Bilingual ed foes target Arizona for next fight

Arizona is the next target of California businessman Ron Unz’s effort to dismantle bilingual education nationwide.

Unz recently met with a Tucson grass-roots group and has since promised to provide “very significant help,” including financial backing and legal counsel.

He said his group is essentially prepared to help put Arizona’s campaign together.

“In many ways, Arizona is a very reasonable next step for the effort to move against bilingual education across the country,” Unz said in a telephone interview yesterday.

Cholla High Magnet School English teacher Hector Ayala, who is with the Tucson group English for the Children – Arizona, said he welcomes Unz’s pledge to help.

“We’re new at this. We really have no idea what a thing like this (involves),” Ayala said.

Unz, who spearheaded the controversial Proposition 227 to curb bilingual education in California, said he is impressed with the local group’s grass-roots effort against bilingual education.

Unz said Arizona is a logical next step because it has a large number of students in bilingual education programs, it has a ballot measure process and it’s close to California.

“From everything I am reading about bilingual education, it’s even worse in Arizona,” Unz said, referring to an Arizona Department of Education report that showed a 2.8 percent exit rate from bilingual programs statewide.

He said California has a 5 percent exit rate.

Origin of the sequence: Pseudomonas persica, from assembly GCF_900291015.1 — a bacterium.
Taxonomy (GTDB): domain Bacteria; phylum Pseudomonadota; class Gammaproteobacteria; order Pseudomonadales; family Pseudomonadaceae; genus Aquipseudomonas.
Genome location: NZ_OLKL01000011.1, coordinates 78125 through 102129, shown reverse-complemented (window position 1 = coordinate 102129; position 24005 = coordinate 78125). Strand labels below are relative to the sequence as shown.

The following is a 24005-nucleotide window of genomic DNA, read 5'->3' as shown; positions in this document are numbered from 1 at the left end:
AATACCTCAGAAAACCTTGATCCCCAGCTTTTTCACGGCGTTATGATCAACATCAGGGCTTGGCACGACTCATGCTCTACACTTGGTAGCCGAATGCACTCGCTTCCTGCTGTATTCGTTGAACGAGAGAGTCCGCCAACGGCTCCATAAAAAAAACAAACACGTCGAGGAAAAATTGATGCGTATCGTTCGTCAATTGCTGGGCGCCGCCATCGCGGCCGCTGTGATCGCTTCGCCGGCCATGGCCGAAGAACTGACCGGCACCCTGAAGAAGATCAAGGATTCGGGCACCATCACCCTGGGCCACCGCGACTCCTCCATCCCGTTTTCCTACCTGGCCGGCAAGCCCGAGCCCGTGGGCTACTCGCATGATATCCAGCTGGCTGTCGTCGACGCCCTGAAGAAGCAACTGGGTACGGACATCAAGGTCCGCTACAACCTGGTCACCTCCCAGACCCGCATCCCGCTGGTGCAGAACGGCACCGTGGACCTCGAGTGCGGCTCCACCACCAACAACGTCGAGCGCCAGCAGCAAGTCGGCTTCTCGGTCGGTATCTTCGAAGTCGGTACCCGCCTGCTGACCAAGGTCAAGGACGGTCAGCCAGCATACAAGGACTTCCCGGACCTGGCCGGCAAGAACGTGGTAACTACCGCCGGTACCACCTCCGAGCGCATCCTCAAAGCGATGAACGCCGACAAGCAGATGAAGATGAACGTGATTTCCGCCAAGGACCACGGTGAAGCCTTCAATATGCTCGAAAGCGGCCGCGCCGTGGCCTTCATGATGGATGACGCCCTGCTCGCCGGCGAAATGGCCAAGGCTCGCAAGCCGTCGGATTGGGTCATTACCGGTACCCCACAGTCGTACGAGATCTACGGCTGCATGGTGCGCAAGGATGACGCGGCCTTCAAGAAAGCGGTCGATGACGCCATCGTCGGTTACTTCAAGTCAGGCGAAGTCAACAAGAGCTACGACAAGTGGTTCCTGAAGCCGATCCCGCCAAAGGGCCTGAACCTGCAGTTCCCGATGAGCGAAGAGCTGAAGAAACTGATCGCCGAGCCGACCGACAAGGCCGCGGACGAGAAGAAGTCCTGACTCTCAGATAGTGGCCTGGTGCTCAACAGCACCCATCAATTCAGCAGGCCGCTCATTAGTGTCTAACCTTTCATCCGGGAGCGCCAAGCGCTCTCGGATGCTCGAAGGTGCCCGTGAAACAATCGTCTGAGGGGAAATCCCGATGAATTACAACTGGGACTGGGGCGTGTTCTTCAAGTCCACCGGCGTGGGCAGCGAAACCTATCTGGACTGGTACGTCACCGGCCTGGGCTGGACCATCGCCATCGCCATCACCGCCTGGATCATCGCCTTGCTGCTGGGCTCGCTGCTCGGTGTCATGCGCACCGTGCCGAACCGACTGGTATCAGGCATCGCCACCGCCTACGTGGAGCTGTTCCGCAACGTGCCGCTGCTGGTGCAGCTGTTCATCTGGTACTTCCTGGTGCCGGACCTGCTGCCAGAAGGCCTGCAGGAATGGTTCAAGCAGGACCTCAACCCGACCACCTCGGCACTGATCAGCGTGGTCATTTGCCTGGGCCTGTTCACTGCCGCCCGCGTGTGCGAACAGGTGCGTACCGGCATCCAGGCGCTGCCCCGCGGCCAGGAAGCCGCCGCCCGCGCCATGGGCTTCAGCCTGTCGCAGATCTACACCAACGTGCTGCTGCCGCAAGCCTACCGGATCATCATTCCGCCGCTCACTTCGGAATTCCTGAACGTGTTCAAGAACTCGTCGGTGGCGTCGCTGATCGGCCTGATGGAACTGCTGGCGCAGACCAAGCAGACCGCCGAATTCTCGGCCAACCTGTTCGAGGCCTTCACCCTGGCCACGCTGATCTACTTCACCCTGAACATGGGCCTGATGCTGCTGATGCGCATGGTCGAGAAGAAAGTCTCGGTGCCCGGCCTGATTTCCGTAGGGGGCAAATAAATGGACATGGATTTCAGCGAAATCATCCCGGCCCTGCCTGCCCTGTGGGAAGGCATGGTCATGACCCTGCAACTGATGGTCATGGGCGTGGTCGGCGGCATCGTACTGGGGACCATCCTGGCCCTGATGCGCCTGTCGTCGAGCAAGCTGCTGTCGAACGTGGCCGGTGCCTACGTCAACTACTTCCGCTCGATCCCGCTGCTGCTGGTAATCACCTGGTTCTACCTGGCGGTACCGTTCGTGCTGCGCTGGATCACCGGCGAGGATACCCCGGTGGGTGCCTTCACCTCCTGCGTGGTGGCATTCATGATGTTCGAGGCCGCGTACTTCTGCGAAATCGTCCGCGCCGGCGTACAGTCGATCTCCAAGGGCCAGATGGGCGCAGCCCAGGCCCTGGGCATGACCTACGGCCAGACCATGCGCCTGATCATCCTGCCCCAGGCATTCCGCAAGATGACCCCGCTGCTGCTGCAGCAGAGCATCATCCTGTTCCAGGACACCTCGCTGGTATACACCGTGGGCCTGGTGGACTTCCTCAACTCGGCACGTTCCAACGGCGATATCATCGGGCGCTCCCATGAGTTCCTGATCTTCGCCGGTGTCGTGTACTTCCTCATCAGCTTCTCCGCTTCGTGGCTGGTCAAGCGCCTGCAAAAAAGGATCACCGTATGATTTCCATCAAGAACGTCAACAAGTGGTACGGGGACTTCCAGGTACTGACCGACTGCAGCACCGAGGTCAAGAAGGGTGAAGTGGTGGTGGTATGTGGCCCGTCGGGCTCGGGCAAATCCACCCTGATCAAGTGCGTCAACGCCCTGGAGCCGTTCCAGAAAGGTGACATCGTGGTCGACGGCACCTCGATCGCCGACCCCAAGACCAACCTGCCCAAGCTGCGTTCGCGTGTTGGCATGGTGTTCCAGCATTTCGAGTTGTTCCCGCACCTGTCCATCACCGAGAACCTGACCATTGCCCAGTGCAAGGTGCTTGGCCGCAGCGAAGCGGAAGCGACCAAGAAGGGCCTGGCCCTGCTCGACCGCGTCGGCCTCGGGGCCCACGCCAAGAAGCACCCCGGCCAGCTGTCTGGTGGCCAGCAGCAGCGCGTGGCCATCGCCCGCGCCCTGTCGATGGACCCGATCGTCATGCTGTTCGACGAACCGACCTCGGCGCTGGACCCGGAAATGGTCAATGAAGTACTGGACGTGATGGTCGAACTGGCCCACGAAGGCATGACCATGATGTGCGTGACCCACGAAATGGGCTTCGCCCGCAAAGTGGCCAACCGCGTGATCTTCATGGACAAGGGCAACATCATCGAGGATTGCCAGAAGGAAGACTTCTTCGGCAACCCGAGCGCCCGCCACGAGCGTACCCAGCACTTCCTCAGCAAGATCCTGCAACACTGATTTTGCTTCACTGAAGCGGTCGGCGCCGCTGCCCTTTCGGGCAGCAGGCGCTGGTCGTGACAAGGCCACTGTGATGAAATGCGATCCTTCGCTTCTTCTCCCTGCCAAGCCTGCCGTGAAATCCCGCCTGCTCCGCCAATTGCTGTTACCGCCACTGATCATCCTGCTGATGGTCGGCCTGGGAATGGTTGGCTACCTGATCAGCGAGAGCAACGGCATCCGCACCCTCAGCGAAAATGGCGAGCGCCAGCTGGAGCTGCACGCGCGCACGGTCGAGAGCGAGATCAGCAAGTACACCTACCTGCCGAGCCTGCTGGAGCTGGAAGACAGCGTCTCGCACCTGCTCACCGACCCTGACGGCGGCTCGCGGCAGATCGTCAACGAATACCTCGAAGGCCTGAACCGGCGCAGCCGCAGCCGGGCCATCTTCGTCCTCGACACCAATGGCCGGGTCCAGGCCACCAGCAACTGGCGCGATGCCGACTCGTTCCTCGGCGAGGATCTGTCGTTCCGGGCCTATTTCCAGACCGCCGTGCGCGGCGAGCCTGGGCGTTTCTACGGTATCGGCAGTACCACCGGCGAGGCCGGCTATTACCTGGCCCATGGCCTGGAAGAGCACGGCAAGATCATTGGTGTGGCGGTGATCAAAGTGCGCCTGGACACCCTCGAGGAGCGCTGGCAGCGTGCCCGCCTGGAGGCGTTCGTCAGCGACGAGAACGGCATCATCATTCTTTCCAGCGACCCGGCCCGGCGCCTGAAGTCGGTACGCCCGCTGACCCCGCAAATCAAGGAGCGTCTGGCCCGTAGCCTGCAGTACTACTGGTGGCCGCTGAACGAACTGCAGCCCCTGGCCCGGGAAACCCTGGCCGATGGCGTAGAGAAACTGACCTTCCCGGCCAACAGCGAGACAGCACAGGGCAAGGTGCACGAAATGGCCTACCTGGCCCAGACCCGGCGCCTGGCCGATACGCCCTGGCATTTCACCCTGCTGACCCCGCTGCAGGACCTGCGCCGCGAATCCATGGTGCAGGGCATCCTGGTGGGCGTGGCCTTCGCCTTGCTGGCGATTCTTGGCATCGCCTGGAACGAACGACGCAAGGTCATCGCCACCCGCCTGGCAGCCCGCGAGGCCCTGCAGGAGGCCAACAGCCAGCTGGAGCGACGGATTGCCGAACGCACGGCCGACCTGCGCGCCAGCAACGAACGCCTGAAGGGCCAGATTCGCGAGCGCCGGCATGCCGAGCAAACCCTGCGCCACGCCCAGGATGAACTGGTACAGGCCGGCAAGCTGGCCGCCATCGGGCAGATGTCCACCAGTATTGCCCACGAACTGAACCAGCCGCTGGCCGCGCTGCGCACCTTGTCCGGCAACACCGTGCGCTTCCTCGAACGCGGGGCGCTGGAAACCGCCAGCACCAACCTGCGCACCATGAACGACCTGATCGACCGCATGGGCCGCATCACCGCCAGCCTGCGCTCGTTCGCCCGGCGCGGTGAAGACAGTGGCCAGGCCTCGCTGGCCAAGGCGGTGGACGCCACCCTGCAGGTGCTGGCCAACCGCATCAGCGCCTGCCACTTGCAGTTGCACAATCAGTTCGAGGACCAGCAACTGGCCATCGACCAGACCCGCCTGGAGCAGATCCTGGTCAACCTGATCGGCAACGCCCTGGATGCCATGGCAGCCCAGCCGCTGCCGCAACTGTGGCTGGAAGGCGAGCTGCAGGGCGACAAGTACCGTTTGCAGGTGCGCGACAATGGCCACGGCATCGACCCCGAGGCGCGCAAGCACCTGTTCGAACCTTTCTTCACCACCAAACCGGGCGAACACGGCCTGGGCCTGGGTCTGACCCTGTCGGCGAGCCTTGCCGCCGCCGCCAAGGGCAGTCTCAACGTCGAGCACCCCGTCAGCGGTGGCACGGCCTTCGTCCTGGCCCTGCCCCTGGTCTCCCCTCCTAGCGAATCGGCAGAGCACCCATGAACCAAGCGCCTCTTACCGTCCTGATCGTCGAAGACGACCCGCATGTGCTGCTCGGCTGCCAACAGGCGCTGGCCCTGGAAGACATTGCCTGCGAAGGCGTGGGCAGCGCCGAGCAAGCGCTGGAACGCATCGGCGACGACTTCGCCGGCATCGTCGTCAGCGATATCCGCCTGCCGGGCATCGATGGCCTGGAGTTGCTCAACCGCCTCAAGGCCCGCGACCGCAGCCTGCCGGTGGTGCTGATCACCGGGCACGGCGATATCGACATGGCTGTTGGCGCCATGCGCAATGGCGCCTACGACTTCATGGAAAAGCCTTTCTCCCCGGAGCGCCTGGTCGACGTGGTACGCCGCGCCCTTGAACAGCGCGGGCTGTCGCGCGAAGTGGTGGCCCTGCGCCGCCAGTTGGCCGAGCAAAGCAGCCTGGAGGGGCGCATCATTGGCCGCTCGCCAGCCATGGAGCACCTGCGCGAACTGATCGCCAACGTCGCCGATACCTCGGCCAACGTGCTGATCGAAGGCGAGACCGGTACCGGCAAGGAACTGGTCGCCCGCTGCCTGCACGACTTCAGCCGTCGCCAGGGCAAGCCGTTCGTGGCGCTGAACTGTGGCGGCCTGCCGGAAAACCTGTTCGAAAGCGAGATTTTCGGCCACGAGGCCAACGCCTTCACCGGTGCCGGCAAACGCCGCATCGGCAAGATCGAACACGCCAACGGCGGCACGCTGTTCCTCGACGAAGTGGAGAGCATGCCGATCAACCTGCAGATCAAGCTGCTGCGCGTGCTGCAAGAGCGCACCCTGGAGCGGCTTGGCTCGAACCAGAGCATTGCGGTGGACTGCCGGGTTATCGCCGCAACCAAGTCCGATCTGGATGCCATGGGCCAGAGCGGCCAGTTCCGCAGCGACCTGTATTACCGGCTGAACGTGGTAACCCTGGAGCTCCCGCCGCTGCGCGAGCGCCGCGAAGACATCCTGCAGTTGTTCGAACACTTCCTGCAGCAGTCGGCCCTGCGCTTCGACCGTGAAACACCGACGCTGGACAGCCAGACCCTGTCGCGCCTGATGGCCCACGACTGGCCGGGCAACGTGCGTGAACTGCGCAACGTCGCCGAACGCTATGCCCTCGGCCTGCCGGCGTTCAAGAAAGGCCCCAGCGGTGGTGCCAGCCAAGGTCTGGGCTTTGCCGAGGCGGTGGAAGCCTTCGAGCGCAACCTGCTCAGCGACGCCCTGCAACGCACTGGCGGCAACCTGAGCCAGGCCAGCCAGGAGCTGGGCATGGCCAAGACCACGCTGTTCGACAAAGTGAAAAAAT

“Exit rate” refers to the proportion of students who eventually leave the bilingual program with competency in English and enter mainstream classes.

Unz said voters in Arizona will feel the same way as voters in California and support a measure to eliminate bilingual programs.

California voters approved Proposition 227 in June.

The California campaign cost about $1.2 million, which included getting at least 500,000 signatures, Unz said.

It will be less expensive in Arizona, he said, because only about 120,000 valid signatures are needed.

“In the next week or so we certainly will start looking at all the (legalities),” Unz said.

“Obviously we’ve spent over a year going over the legal aspects and policy in California, so we can certainly provide the value of our experience and help them (the local group) out directly in their efforts,” Unz said.

Unz said his group also has been contacted by parents and teachers in other states, such as Washington, Colorado and Texas.

But the Tucson group seems the most organized to carry out a statewide effort, he said.

“I’ve been extremely impressed with everything they are doing, and we will (likely) help them for about a year” to get an initiative on the ballot, Unz added.

Ayala said his group has been meeting for about five weeks and has about 25 members. It has supporters in Nogales and Phoenix, he said.

Maria Escalante Mendoza, also with the local group, said she contacted Unz shortly after the California initiative was approved.

Mendoza said the group already has begun a door-to-door campaign recruiting parents in Southwest Side neighborhoods.

She opposes bilingual education programs because they “are a conspiracy to keep Hispanic children at a low level.”

“We want our children to read and write the English language so they can break the cycle,” Mendoza said.

“We don’t want our children to be in the same boat we are in,” she added. “The bottom line is, they have to learn English in the first grade.”

She supports total English immersion, where students of all levels are taught in English.

Mendoza defends the “sink or swim” system, saying young children can pick up any language.

“They are like sponges,” she said.

The 61-year-old Mendoza said that was expected when she was in school.

“Our teachers were Anglos, and they didn’t know any Spanish,” she said. “It was expected for us to learn it. There is no doubt in my mind that we are going to be successful (in dismantling bilingual education in Arizona),” Mendoza added.

“Parents are against it. They feel trapped because they feel that they have no choice.”

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